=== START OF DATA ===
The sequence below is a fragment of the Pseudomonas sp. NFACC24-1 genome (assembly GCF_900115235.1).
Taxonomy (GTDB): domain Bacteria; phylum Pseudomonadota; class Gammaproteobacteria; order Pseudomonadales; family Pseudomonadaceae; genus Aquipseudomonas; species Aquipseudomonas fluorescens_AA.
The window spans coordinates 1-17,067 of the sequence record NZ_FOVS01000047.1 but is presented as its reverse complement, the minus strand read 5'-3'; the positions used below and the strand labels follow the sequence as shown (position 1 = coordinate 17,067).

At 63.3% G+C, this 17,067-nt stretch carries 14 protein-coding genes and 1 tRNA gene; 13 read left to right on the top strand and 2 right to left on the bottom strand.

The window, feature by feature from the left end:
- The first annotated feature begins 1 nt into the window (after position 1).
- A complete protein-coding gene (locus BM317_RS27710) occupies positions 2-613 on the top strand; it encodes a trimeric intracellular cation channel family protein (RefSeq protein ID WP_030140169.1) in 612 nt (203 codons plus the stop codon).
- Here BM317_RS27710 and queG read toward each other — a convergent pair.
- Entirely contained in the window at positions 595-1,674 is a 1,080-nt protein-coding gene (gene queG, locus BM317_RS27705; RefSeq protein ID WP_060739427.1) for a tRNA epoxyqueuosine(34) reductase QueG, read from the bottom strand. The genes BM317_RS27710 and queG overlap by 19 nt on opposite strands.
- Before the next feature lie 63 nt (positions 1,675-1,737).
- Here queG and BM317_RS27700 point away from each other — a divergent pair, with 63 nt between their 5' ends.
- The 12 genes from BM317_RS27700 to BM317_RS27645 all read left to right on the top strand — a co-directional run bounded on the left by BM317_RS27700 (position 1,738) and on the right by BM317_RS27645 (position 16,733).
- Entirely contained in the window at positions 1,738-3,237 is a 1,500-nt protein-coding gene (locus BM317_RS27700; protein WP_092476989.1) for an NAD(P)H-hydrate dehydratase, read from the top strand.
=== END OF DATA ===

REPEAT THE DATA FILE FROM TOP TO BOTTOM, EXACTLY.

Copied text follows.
The sequence below is a fragment of the Pseudomonas sp. NFACC24-1 genome (assembly GCF_900115235.1).
Taxonomy (GTDB): domain Bacteria; phylum Pseudomonadota; class Gammaproteobacteria; order Pseudomonadales; family Pseudomonadaceae; genus Aquipseudomonas; species Aquipseudomonas fluorescens_AA.
The window spans coordinates 1-17,067 of the sequence record NZ_FOVS01000047.1 but is presented as its reverse complement, the minus strand read 5'-3'; the positions used below and the strand labels follow the sequence as shown (position 1 = coordinate 17,067).

At 63.3% G+C, this 17,067-nt stretch carries 14 protein-coding genes and 1 tRNA gene; 13 read left to right on the top strand and 2 right to left on the bottom strand.

The window, feature by feature from the left end:
- The first annotated feature begins 1 nt into the window (after position 1).
- A complete protein-coding gene (locus BM317_RS27710) occupies positions 2-613 on the top strand; it encodes a trimeric intracellular cation channel family protein (RefSeq protein ID WP_030140169.1) in 612 nt (203 codons plus the stop codon).
- Here BM317_RS27710 and queG read toward each other — a convergent pair.
- Entirely contained in the window at positions 595-1,674 is a 1,080-nt protein-coding gene (gene queG, locus BM317_RS27705; RefSeq protein ID WP_060739427.1) for a tRNA epoxyqueuosine(34) reductase QueG, read from the bottom strand. The genes BM317_RS27710 and queG overlap by 19 nt on opposite strands.
- Before the next feature lie 63 nt (positions 1,675-1,737).
- Here queG and BM317_RS27700 point away from each other — a divergent pair, with 63 nt between their 5' ends.
- The 12 genes from BM317_RS27700 to BM317_RS27645 all read left to right on the top strand — a co-directional run bounded on the left by BM317_RS27700 (position 1,738) and on the right by BM317_RS27645 (position 16,733).
- Entirely contained in the window at positions 1,738-3,237 is a 1,500-nt protein-coding gene (locus BM317_RS27700; protein WP_092476989.1) for an NAD(P)H-hydrate dehydratase, read from the top strand.